Manufacturing is a steadily growing industry sector in Northeast Florida and the trend is expected to continue for years.
JAXUSA Partnership, the economic development division of JAX Chamber, has been targeting manufacturing for the past decade, said Aaron Bowman, senior vice president of business development.
The coronavirus pandemic increased interest in Jacksonville as a site for manufacturers that want to expand operations or open new facilities.
“Before COVID, about 20% of the projects we were working were manufacturers. Now it’s about 50%,” said Bowman, who also is the District 3 City Council representative.
The disruption of the global supply chain made domestic facilities more attractive to manufacturers.
Northeast Florida’s industrial real estate inventory and transportation infrastructure — interstate highways, rail lines and port — helps seal the deals, he said.
“With our supply chain and logistics profile, we can get materials here and we can get products out,” Bowman said.
Manufacturing substantially supports import and export business at JaxPort, said Robert Peek, general manager of business development.
“In total tonnage, about 90% of what moves through the port is raw materials or finished products,” Peek said.
More than 550,000 vehicles entered the country through JaxPort last year.
For many, the port’s Foreign Trade Zone is where the final stage of the manufacturing process occurs.
“Components like custom wheels and GPS are installed at JaxPort before the vehicles are sent to the dealers,” Peek said.
Business recruitment is another aspect of the port’s support for manufacturers, helping existing and proposed facilities set up the services needed to obtain raw materials and ship products to customers.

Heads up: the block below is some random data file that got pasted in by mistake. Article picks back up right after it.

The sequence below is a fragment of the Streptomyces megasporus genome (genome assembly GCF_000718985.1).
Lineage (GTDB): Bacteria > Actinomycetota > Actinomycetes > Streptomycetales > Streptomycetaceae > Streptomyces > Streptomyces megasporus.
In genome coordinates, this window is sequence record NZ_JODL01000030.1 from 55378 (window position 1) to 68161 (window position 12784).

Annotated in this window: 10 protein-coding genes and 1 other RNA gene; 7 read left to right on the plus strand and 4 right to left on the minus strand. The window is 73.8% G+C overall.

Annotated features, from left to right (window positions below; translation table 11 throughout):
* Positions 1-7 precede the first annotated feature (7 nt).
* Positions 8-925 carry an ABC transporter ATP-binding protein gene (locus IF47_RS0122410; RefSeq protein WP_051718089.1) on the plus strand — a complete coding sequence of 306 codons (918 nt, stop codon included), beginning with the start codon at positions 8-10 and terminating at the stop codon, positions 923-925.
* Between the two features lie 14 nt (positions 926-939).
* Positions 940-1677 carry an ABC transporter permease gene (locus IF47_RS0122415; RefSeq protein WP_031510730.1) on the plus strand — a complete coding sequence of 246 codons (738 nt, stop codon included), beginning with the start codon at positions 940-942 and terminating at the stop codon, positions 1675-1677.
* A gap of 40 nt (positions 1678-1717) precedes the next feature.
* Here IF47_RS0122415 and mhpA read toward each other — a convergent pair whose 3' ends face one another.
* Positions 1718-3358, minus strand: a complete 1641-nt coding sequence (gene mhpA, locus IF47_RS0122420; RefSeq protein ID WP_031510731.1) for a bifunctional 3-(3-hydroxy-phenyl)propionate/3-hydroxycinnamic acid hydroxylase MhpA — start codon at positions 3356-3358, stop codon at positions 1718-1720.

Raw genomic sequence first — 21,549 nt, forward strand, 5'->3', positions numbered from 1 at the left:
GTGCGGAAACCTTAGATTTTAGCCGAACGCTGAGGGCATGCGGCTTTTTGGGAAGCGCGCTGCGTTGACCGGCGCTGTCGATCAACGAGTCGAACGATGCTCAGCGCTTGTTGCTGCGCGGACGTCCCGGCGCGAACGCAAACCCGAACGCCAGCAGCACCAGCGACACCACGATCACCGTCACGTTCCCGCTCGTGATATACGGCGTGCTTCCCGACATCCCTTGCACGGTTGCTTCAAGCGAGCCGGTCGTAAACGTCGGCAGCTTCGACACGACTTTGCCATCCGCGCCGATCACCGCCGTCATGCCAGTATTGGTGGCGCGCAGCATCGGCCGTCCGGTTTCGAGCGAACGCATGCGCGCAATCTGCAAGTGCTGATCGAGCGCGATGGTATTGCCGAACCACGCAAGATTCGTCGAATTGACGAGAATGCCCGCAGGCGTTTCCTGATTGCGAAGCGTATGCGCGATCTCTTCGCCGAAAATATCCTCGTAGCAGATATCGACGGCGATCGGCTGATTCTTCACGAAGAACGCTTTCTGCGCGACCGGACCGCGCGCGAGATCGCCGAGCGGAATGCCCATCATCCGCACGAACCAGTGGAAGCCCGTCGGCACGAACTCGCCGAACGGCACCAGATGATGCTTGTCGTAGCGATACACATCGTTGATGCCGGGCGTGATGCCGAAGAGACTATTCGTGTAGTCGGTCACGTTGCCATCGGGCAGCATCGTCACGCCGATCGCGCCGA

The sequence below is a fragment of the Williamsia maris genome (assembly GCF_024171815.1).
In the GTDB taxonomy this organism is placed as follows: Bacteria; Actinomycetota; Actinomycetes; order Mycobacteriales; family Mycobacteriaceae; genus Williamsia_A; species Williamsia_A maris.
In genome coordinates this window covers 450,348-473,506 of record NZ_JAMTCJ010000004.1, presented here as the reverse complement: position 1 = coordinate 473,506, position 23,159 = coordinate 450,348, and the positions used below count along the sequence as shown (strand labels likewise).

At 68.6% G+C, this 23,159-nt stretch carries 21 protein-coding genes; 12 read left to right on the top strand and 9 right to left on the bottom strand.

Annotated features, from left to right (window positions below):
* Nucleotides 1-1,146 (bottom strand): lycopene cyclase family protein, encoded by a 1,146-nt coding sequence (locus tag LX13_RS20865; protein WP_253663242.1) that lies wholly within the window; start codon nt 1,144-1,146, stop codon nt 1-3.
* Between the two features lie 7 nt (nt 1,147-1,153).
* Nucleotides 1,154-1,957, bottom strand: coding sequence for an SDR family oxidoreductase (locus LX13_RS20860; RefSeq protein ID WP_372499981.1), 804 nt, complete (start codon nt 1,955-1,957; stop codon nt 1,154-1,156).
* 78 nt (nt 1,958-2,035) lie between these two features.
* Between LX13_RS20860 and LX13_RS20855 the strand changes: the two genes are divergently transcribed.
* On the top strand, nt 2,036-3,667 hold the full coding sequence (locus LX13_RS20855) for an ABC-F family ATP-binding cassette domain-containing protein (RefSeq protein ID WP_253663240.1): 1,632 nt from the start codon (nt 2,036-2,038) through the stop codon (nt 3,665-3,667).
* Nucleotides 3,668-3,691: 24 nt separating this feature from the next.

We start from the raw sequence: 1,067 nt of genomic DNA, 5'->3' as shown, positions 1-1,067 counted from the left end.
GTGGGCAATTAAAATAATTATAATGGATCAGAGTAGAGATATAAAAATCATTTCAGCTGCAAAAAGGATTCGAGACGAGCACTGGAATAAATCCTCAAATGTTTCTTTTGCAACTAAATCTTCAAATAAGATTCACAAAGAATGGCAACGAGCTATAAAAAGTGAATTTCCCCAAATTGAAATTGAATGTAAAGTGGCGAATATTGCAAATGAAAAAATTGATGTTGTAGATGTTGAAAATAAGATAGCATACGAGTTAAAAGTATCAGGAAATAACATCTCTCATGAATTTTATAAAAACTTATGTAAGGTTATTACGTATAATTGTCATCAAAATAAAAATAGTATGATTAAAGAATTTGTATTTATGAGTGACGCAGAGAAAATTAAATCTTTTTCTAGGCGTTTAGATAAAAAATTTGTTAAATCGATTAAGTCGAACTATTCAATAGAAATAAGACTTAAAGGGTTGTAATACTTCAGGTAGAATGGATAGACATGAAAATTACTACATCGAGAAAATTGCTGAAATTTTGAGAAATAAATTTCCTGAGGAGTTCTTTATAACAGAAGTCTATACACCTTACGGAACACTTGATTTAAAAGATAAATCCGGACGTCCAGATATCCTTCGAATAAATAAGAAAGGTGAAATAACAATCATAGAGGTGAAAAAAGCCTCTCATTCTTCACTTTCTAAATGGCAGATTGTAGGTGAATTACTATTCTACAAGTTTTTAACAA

“If a company is looking to locate or expand here, we help them with shipping lines, transportation and supply chain, trucking companies and warehouses,” Peek said.
The available and trained workforce is another factor that helps.
“We can give you a building and electricity, but we also have a strong labor force,” Bowman said.
JAXUSA works with Florida State College at Jacksonville, the University of North Florida and Jacksonville University to “feed the workforce,” Bowman said.
“It’s a big supply that we can turn on and modify to meet an employer’s needs.”
Another reason JAXUSA recruits manufacturers is the long-term benefits to the community.
Bowman cites as an example The Boeing Co.’s recent decision to undertake a $116.5 million expansion of its maintenance and repair facilities at Cecil Airport.
“You don’t make that kind of investment and walk away from it. They stay forever,” Bowman said.
With the increased number of qualified prospects and what Jacksonville has to offer, Bowman said he expects more factories and similar facilities to establish or expand operations.
“We are going to be busy for at least the next five years. Hang on, it’s going to be fun.”